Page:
Visiting Covadonga – 6 Tips to Enjoy One of Spain’s Sacred Sites
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For years we heard that visiting Covadonga was a must-have experience for anyone who appreciates and loves Spain. Just hearing the revered stories of its ancient significance conjured up images of miraculously won battles amidst its magical, green forests.
So last fall we finally visited and experienced first-hand why it’s so loved by visitors and Spaniards alike. We had such a beautiful time, that we already want to return one day, especially now that we know more about what to keep in mind for a great visit.
If you’re interested in visiting Covadonga or doing a return trip, we’d love to share with you our six tips for truly enjoying one of Spain’s most sacred sites.
Visiting Covadonga – Its Epic History
Covadonga has an intriguingly mystical background as a very distinct and special place. Going back to an ancient history of paganism, it later evolved into the Catholic religion of the Medieval ages. Located in Spain’s northern region of Asturias, it’s especially loved by the Asturians because of its significance to the history of the area. And it is even claimed to be the birth of Spain as a kingdom.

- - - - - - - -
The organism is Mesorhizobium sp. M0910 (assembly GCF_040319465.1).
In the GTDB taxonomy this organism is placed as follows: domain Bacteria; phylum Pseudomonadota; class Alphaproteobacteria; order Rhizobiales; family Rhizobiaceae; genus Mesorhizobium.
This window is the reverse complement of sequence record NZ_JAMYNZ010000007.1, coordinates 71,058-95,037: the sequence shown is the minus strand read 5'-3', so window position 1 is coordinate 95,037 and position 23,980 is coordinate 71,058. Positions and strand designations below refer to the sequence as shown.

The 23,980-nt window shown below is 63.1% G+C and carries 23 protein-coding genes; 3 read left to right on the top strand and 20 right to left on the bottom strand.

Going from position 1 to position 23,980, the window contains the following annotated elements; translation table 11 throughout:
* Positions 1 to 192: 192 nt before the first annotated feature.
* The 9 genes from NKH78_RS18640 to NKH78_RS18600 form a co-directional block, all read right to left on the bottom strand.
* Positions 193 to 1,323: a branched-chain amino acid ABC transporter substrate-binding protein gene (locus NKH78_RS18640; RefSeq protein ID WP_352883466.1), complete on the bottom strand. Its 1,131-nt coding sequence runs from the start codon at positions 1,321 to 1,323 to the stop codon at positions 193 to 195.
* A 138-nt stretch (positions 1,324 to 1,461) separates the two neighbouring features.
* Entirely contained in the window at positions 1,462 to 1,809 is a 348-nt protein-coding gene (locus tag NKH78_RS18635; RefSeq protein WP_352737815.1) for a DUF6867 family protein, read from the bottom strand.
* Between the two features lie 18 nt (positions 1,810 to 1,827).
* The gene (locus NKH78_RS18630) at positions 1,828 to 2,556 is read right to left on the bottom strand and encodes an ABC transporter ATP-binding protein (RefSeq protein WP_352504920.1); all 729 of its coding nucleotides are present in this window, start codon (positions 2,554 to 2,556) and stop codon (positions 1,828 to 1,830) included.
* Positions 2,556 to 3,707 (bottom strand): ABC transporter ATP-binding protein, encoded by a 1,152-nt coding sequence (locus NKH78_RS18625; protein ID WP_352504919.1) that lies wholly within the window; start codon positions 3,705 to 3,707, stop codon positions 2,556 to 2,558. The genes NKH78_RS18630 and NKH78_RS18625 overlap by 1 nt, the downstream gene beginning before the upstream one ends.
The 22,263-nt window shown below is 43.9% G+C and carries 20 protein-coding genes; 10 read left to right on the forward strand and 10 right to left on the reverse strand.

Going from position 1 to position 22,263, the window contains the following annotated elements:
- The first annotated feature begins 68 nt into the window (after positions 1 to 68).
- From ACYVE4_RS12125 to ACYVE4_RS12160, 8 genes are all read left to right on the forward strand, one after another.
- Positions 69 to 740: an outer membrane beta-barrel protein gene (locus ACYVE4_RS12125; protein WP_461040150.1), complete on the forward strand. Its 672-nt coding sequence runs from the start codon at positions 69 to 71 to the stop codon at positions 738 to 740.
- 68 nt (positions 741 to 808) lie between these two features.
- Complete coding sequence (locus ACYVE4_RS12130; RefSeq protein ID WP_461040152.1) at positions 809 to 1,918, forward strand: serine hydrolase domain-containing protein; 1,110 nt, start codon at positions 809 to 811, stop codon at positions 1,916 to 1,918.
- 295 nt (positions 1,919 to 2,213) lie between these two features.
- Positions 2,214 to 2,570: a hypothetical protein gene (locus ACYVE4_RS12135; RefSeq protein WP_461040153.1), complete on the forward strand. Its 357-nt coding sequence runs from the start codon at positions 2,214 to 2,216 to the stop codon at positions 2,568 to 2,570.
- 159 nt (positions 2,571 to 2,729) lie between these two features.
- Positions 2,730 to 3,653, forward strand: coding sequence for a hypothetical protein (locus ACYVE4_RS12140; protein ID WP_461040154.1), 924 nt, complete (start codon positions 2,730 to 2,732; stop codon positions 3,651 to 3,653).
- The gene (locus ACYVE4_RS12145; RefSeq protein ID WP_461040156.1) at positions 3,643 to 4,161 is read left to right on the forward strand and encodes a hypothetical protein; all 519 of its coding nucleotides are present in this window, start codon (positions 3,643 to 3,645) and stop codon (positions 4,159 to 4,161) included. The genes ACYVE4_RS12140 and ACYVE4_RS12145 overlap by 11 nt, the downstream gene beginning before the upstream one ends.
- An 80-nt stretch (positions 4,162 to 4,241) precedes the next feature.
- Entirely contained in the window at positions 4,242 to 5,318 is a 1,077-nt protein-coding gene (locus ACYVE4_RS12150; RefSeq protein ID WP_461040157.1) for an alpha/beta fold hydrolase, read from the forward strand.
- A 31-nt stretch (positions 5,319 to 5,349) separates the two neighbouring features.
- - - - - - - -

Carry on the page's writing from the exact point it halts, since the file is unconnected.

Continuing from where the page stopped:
In 722 AD, King Pelayo of the Kingdom of Asturias (considered historically to be the first title of the king of Spain), fought and drove back the Moors at the Battle of Covadonga. The victory was considered a miracle and Pelayo gave credit to the Virgen Mary, claiming that when hiding in a cave (today the Santa Cueva), he prayed to a statue of the Virgen Mary that a hermit had hid there.
The Moors were never able to take back the Kingdom of Asturias and it was considered the only Christian kingdom in the peninsula for some time, and the origin of what later became Spain as we know it today. Pretty cool, huh. This is considered to be the first rebellion of Christianity against the Moorish rule of the Iberian Peninsula at that time. So it’s no surprise that King Pelayo and the miracle of how that battle was won, are to this day a big deal in Spanish history.
Visiting Covadonga – Its Gorgeous Location
Another key thing to know is that Covadonga is made up of two areas. There’s the parish, which is where the Sanctuary is, and there are the Lakes of Covadonga.